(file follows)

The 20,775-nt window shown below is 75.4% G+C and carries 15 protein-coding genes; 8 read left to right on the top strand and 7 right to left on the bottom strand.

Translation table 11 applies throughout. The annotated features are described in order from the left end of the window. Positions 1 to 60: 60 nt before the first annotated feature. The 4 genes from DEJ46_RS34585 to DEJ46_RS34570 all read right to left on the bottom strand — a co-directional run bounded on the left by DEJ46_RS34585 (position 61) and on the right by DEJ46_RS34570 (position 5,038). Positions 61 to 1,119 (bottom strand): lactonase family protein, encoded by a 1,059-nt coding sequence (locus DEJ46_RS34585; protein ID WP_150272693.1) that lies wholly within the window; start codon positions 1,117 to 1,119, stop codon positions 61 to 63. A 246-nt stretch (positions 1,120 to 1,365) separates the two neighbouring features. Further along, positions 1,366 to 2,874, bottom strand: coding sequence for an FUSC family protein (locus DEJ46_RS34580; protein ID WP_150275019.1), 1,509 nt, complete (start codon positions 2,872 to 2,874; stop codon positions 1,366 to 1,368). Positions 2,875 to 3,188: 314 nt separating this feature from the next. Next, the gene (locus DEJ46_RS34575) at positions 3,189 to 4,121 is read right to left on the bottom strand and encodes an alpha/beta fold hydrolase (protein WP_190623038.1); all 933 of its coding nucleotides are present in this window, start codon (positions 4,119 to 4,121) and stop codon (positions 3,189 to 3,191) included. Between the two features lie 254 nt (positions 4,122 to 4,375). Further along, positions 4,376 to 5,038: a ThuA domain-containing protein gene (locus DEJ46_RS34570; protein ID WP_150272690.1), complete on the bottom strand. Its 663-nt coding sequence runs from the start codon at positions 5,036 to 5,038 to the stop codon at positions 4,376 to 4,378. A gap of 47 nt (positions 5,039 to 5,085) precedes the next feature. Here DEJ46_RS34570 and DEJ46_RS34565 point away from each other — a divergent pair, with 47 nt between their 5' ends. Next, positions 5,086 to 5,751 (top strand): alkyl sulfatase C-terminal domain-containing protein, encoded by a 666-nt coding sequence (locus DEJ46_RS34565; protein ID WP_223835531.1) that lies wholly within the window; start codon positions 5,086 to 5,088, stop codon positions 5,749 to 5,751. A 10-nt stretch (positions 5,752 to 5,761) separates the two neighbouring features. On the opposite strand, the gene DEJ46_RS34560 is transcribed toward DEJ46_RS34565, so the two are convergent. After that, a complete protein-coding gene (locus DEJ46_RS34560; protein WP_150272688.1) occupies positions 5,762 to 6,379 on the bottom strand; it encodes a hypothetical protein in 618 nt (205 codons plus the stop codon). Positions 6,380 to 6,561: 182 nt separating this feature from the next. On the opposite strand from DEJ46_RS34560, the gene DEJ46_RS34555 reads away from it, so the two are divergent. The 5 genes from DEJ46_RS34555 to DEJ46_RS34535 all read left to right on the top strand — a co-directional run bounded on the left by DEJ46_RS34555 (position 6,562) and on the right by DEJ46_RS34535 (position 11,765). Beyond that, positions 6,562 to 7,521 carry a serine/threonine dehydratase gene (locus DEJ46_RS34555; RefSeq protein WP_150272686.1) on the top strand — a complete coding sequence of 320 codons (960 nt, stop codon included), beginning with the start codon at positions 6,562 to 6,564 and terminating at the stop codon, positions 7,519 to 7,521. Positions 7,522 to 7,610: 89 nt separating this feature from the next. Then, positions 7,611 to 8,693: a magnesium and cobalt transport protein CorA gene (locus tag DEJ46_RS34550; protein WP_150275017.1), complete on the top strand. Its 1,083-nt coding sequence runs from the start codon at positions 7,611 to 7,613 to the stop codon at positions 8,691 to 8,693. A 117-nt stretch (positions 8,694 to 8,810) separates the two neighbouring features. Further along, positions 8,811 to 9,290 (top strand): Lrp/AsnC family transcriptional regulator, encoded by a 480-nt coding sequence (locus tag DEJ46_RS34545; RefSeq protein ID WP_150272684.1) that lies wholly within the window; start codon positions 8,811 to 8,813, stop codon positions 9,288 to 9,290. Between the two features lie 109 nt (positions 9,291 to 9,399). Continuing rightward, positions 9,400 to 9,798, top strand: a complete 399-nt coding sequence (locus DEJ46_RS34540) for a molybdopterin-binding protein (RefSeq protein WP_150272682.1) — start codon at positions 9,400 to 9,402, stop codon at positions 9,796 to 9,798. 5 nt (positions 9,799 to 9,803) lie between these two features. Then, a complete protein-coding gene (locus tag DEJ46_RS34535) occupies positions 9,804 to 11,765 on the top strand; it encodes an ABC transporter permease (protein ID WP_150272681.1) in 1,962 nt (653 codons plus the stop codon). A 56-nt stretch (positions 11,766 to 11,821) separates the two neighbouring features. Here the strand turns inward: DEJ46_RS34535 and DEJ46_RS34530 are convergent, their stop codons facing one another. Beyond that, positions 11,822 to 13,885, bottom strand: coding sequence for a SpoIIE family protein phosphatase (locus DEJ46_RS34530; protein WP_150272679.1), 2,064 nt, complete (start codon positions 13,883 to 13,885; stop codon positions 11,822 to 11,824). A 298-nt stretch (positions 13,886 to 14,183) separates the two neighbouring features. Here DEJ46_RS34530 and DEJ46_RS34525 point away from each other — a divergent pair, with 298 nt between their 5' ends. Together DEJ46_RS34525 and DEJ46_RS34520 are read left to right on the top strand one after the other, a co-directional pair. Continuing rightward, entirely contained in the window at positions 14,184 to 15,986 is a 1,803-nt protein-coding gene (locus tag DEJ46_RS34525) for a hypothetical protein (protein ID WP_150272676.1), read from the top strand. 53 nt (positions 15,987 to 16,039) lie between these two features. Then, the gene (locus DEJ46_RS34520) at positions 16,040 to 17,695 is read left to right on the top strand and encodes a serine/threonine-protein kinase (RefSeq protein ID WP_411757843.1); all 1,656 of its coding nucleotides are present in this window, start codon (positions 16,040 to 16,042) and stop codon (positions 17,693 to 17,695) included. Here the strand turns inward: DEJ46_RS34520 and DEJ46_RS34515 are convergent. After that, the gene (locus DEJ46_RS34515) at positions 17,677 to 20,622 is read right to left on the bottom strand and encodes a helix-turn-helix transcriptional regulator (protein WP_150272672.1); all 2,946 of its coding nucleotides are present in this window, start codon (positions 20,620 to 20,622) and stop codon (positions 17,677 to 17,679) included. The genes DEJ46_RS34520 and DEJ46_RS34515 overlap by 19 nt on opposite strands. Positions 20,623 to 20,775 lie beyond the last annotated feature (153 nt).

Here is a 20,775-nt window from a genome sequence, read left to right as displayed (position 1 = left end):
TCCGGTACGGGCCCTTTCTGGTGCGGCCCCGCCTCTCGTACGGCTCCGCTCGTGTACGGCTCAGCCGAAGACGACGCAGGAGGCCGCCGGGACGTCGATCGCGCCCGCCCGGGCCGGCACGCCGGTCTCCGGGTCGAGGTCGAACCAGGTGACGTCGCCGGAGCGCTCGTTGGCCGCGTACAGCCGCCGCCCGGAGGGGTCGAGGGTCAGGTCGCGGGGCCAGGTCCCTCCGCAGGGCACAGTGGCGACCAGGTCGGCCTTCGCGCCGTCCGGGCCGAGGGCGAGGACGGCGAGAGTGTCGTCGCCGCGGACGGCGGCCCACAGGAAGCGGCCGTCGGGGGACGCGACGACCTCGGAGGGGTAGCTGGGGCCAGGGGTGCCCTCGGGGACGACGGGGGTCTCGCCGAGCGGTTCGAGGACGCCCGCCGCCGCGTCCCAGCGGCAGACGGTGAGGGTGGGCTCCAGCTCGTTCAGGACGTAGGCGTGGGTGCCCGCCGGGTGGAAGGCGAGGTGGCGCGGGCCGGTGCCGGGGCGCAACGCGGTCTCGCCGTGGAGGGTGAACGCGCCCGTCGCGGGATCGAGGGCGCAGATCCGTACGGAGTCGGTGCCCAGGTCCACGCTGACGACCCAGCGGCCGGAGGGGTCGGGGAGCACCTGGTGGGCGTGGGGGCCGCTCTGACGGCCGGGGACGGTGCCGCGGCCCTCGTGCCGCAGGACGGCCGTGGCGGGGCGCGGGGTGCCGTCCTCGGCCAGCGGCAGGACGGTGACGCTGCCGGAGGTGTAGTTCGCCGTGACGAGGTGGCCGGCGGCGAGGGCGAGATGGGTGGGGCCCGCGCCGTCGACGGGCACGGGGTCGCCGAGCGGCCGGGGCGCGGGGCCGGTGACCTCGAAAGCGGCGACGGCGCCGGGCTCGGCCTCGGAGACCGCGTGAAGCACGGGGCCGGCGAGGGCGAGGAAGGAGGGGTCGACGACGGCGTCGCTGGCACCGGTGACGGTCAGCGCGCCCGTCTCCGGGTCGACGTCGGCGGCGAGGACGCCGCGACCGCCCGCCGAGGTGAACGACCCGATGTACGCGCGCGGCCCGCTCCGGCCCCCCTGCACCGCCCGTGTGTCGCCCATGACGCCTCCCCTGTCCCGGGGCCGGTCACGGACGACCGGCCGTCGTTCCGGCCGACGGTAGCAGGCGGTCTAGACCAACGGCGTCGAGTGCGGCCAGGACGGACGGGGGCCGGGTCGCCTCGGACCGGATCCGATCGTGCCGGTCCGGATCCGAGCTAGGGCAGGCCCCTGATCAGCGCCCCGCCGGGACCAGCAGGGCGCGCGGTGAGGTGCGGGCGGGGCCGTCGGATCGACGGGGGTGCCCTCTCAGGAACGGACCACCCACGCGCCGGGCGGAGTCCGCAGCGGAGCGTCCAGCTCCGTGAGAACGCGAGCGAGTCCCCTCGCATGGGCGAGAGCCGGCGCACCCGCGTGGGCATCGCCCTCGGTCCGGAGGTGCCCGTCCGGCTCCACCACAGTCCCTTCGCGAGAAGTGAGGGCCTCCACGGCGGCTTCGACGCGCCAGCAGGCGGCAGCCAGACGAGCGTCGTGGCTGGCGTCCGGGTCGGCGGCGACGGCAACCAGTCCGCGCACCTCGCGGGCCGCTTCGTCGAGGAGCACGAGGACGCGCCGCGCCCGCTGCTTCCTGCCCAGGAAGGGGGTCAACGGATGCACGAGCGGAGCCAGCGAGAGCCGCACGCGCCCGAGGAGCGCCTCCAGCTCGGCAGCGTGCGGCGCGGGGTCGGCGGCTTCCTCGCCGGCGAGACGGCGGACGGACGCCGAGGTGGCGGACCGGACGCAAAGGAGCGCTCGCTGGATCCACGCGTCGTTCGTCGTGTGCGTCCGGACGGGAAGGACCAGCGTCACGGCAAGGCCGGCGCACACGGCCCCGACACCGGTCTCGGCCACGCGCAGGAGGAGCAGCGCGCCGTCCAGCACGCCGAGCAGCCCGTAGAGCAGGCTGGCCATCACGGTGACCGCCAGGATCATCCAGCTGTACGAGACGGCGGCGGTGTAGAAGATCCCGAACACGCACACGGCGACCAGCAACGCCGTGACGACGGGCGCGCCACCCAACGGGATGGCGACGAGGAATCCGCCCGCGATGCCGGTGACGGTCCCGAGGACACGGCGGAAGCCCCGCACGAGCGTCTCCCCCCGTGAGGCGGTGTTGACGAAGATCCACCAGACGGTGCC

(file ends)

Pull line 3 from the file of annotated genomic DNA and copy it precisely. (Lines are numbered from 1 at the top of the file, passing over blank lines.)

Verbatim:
Here is a 20,775-nt window from a genome sequence, read left to right as displayed (position 1 = left end):